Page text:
“If content is king, then communication is queen. They rule together, and they cannot be separated."
-- John C. Maxwell
Have you ever had someone ask you to summarize someone else's message, maybe a book, podcast, or speech, but though you thought you were paying attention, you can't remember a single thing to repeat?
In today's world, your audience receives thousands of messages from every direction and various sources every day. Each one is vying for their attention, just like you. So, how do you stand out and catch their attention? The Law of Content says that people will start to listen if you have something worth saying.
John Maxwell illustrates this law with a puzzle. He says that your message is like the pieces of a puzzle, and your job as the communicator is to provide your audience with that helpful picture on the front of the puzzle box that helps them put it all together into something meaningful. "If they can't put it together and enjoy the process, you haven't succeeded as a communicator. You want people to be able to follow your thinking and see the picture you're trying to create."
You can help your audience put the pieces together by following these steps:
Understand Your Audience
"When you don't know your audience or don't craft your content to fit them, you're in danger of losing them." What is your audience looking to learn or experience? What challenges will they face as they receive your message? What is the setting of your communication -- is it formal or casual? -- and does your tone and vocabulary reflect that?
Keep to your Strengths
You cannot give your audience something you don't have, so stick to your strengths. For example, John Maxwell might communicate on topics such as communication, leadership, attitude, significance, or success, but you will never find him giving a talk or writing a book on physics or chemistry. What do you do best? Where is your intuition strongest or your natural skill greatest? These are your strength zones, and these are the topics you will be most effective with and create the clearest pictures for.
Develop Your Thesis Statement
Your thesis statement is the main thought or the essence of your message summed up in one sentence; it is the picture on your own box as you develop your communication puzzle. "The hardest people to follow are communicators who are searching for their core idea as they deliver their message. If you don't know your main point, how will anyone else?"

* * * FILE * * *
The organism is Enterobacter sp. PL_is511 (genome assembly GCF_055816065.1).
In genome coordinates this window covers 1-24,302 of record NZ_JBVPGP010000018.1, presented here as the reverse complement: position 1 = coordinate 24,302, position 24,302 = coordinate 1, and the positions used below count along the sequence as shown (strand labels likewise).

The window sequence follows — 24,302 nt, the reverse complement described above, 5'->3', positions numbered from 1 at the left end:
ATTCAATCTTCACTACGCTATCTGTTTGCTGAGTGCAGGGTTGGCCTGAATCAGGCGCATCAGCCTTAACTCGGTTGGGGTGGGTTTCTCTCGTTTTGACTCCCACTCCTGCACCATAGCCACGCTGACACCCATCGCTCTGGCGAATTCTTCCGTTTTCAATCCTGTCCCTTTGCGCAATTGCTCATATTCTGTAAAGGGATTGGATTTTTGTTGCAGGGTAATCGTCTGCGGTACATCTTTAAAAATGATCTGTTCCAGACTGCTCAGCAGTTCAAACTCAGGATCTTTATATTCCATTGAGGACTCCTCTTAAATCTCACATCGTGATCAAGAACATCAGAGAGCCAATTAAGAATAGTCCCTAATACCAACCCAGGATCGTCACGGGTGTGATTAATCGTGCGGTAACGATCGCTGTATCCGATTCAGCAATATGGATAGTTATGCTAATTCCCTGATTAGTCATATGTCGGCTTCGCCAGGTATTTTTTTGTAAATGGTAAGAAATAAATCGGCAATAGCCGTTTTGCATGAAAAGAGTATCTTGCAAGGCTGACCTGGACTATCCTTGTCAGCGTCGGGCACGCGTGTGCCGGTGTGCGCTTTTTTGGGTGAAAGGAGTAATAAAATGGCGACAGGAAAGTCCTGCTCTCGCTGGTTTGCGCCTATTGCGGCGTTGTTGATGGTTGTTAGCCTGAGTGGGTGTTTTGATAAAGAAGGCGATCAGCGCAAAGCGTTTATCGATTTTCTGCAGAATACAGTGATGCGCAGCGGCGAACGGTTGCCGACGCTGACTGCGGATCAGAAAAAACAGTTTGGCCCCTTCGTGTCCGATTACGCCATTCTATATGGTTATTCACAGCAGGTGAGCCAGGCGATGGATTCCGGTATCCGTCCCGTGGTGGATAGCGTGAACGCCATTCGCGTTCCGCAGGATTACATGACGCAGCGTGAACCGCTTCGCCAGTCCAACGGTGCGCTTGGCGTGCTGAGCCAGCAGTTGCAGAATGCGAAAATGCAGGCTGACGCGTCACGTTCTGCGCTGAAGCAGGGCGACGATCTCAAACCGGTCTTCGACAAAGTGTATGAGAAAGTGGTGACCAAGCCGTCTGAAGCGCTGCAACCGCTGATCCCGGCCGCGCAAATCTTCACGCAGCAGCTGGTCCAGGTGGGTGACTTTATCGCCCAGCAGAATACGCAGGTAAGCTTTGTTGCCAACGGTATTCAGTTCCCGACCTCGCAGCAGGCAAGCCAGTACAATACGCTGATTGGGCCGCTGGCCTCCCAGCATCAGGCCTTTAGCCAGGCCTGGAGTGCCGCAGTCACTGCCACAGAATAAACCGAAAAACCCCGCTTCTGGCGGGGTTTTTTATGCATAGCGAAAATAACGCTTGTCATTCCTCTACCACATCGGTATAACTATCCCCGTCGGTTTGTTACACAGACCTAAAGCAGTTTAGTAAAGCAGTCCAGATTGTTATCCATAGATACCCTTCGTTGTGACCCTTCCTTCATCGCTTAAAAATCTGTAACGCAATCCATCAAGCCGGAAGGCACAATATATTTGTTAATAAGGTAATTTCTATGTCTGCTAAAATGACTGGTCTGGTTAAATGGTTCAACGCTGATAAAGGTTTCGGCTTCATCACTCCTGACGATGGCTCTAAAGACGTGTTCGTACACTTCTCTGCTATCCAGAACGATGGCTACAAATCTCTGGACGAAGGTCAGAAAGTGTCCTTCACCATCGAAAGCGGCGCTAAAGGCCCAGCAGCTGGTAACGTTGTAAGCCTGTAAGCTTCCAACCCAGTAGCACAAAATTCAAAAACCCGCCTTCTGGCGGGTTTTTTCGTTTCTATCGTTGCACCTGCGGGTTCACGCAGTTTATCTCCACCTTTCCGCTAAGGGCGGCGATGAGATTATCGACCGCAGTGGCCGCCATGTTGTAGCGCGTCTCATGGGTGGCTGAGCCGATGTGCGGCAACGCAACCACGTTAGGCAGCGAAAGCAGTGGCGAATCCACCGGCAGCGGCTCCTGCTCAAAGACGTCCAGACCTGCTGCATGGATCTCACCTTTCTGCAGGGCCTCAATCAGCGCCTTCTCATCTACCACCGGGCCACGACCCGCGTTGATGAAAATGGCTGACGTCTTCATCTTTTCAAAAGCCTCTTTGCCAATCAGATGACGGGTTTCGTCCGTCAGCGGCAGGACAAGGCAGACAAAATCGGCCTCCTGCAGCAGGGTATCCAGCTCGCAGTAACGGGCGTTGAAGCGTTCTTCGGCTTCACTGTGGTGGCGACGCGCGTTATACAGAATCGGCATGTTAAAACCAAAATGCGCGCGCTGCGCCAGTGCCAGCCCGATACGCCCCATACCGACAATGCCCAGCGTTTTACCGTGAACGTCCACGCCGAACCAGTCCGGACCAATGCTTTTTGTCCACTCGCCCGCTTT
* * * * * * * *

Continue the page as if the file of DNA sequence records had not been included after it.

"Half the world is composed of people who have something to say and can't, and the other half who have nothing to say and keep on saying it." -- Robert Frost
Do Your Research & Write Your Outline
Crafting your outline and completing your research can be done in any order, but they must be done because "your content will only be as good as your research" and "a good outline makes your message solid and holds it together." It's not just about fleshing out your message; you're looking for the right material. It obviously needs to be relevant to your message but also connect with you and be memorable to your audience.
The Beginning, Middle, and End
Once you've done your research and created your outline, it's time to craft the content of your message. Consider starting with a question, quote, historical reference, promise, emotional connection, etc., to grab your audience right away. Plan your transitions with pauses, keywords, or other methods of moving through your outline. And close the communication with a review of your thesis statement, a unifying story to summarize your message, or a call to action.
Throughout the process of crafting your content, ask yourself:
What will they learn from this?
How will they interact with me and the content?
How will it resonate with them emotionally?
What can ensure that they connect with my message?
It's unlikely that your audience will remember everything about your message, but you can intentionally use "phrasing that creates echoes in people's minds and hearts. They will carry it with them after the experience, and they will repeat it to others."
This week, answer these questions:
Which of these steps do you need to develop and why?
How would developing these steps impact your communication?
How can you be intentional in developing these steps?